Work, work, work… with Rita Andreeva

Editor:  There are all sorts of venues out there where an impoverished artist can employee their abilities, possibly to a little acclaim… possibly for a little money!  Our Rita has been sniffing these out… currently in the World of Advertising.

Our Woman in the Grey Flannel Suit


Artists Encountering the Business World Often Need Corrective Lenses.

“I just finished making animated commercial (I’m learning animation now, the hell with people and their baggage), please vote on it tonight and tomorrow before 4pm PST: 

(Editor:  go Vote!  Help Rita win!)

“When I first read the Brief I had more questions than answers, so I went to the client’s website and read everything there. I had no idea as of this morning how I would begin to make this commercial. I wrote down the main points and then walked away, made some coffee, baked a pie, then came back, determined to convey a message.
The main thing that frustrated me in the whole campaign was that there were too many technical terms and I couldn’t figure out why I would care. So I read everything again and decided that I was going to do something to address the issue of not being sure of what mattered to me as as a business person.
My video, hopefully, addresses that issue.

Ok, now, the challenge of making a commercial for me is first understanding, and second is thinking about how to reach people. So my take on this is why some people wouldn’t be reached. What is it? I am talking about people who have a business, but don’t want to bother with things too complex. My idea is: explain things in simple English. Most business people are afraid to try something new because they are worried about their jobs, so the first thing I did was to make a positive impression, never allowing negative thinking, such as an image that shows reducing the number of people in no way shape or form.
A smart businessman knows that nothing in a commercial should ever show downsizing, because it scares people.
That’s why I have the first intro showing growth.
I hope it is subtle and to a point.

Yes, I can see little problems in my animation:
Timing here and there, a bit of left over shading or frame a bit past where it should be.
I tell you: when I learn stuff I am a perfectionist, and turning in this video is a bit painful, because it’s due today, and I was hanging out with Eva and Cam, and didn’t get to work on it until about 2pm. So this cartoon took me from about 2pm to 11pm from start to finish, including the search for the perfect free background music and figuring out how to incorporate it into a Flash cartoon, as well as recording the voice (my voice) and changing it to 2 different voices so I had a conversation going.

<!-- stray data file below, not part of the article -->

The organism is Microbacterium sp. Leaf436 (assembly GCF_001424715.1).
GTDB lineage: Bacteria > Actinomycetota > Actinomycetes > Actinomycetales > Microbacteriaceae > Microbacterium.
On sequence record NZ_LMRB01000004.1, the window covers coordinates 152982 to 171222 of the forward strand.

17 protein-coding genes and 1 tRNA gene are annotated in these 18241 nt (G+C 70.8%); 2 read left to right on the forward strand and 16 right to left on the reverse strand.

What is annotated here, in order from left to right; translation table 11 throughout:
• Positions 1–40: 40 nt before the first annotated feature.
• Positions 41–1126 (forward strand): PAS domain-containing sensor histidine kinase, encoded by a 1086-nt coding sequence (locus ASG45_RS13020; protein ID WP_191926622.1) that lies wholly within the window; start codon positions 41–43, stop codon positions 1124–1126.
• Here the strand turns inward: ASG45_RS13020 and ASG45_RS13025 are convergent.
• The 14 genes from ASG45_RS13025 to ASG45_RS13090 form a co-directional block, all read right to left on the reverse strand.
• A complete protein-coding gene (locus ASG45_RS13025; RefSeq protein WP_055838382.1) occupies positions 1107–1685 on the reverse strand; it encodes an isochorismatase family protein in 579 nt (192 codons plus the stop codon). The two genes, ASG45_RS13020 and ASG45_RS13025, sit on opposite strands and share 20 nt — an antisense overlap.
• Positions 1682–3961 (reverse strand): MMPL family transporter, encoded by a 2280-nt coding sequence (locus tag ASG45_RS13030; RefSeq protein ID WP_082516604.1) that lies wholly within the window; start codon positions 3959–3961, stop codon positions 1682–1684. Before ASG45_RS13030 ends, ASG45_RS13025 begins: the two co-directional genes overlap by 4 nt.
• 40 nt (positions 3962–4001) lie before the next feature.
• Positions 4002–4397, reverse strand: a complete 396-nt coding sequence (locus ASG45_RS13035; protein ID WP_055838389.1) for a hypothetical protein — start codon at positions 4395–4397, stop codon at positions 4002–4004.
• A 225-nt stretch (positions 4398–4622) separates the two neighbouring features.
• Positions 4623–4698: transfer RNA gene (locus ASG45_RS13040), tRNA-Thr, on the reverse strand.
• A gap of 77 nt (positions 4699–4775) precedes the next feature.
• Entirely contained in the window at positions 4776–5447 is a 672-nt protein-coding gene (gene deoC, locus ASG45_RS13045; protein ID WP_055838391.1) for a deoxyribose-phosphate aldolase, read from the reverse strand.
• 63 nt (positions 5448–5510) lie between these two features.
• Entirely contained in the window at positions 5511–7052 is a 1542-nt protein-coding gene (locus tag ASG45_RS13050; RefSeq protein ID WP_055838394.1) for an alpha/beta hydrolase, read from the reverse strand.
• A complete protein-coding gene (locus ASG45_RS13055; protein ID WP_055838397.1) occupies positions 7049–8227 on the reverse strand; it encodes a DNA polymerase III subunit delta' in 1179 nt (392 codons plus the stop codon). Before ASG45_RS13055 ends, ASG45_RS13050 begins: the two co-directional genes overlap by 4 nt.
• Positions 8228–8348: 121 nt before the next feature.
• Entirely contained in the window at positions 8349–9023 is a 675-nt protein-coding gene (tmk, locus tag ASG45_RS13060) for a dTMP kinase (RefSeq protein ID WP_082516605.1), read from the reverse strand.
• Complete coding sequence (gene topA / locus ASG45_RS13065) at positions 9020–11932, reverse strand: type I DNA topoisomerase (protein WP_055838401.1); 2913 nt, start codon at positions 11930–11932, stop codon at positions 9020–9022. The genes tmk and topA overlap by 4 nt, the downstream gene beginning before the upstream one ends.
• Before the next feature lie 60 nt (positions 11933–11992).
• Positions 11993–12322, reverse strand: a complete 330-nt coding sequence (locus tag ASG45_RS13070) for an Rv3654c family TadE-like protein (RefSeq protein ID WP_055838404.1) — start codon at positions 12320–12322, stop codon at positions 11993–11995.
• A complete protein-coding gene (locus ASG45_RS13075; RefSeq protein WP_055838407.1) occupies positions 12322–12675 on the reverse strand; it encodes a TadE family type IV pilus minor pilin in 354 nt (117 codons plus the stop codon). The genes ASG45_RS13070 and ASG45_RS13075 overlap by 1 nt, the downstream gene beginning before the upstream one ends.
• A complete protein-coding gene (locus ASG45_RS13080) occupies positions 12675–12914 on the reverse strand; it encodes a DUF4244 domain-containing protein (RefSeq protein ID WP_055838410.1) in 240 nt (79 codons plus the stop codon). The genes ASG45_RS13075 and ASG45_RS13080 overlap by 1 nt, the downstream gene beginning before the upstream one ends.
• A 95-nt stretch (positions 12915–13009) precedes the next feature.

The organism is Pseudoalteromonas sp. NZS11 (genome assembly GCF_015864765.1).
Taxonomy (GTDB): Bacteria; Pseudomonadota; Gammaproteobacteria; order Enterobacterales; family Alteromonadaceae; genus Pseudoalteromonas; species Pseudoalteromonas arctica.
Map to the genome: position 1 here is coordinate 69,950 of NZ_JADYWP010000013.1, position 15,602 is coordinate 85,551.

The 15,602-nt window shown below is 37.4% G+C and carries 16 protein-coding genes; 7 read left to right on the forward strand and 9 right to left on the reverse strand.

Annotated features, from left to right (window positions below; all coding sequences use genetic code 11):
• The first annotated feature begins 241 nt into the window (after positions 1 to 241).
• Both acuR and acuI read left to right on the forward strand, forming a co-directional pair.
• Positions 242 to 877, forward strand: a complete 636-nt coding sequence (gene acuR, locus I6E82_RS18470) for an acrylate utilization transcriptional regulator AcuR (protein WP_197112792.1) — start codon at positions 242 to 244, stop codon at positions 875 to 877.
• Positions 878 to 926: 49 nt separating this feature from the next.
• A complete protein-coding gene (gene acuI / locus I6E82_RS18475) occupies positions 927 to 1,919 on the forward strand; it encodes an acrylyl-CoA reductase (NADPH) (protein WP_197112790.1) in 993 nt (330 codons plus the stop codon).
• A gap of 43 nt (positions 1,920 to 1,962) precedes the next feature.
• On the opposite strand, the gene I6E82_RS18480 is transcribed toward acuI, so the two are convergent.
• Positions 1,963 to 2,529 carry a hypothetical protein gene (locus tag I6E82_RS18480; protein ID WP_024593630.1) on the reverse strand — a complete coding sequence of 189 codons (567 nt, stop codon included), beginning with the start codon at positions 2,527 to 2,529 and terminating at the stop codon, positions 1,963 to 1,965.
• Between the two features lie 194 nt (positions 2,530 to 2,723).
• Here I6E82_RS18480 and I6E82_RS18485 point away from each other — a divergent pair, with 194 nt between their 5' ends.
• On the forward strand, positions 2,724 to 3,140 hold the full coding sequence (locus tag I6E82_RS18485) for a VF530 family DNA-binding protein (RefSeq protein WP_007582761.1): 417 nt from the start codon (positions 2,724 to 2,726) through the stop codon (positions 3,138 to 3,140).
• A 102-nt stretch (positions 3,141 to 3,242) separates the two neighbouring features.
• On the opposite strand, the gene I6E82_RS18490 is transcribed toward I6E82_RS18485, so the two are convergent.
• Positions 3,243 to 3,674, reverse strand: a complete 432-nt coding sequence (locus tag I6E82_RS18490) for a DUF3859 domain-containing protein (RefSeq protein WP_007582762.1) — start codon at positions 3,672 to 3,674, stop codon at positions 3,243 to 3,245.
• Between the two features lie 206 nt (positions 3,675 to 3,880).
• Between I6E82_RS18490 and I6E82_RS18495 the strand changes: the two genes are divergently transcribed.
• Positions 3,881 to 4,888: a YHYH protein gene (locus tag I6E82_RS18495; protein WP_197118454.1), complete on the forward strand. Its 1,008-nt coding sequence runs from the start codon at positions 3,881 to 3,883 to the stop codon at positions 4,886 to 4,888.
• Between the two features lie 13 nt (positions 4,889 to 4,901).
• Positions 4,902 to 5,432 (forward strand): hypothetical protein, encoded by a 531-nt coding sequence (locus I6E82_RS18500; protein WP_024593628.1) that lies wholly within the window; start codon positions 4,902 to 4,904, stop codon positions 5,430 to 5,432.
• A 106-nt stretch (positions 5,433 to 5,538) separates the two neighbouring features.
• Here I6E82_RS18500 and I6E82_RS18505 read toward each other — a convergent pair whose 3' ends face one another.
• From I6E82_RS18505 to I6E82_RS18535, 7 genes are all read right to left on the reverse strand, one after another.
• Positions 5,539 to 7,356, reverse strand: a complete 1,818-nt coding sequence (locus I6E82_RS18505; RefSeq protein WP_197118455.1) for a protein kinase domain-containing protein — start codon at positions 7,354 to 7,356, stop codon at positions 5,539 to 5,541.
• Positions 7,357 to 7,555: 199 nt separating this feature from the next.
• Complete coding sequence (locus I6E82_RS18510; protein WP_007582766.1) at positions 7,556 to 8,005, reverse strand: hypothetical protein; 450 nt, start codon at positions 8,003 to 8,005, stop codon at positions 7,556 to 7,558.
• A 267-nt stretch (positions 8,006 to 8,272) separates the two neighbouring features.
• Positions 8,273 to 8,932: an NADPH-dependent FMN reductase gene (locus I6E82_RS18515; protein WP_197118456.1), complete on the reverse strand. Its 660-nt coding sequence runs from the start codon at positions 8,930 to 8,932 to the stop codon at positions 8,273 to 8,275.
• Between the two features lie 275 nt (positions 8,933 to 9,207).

Ooops, I guess I messed up a little bit – the screen doesn’t exactly fit. Well, I’m very new at this, this is like my second animation I did with Flash. Don’t hold it against me – I can fix the size. I just wasn’t sure about the proportions. I’m still not sure. It’s like I’m a bit too wide, like maybe 30 pixels or so. I can fix that if needed. I used the standard Micromedia Flash size 550 × 400. Anyway, you if you happen to be someone seriously interested in what I’m doing, then I can change stuff pretty easily, like in a couple of minutes.
I chose animation for 2 reasons: 1 – couldn’t get real people fast enough, and 2 – my camera is not HD, so it looks like crap. Oh, and the 3rd reason – I am considering making a full-length animation for the script I wrote because I can do it all by my lonesome self. Now that I learned a lot about how to take my drawing skills to the computer and how to make lots of layers to make things move I am still in love with the actual acting, but, not having the resources, I decided I was going to lean toward interpretation of emotion by drawing. It is still acting, because when I draw a face, I take my time to feel the emotion and sometimes I even resort to looking in the mirror to see how I would feel if I were that character. So when I draw, I try to convey the emotion that I see in the mirror.”

– Rita

Photo by Carl Nelson

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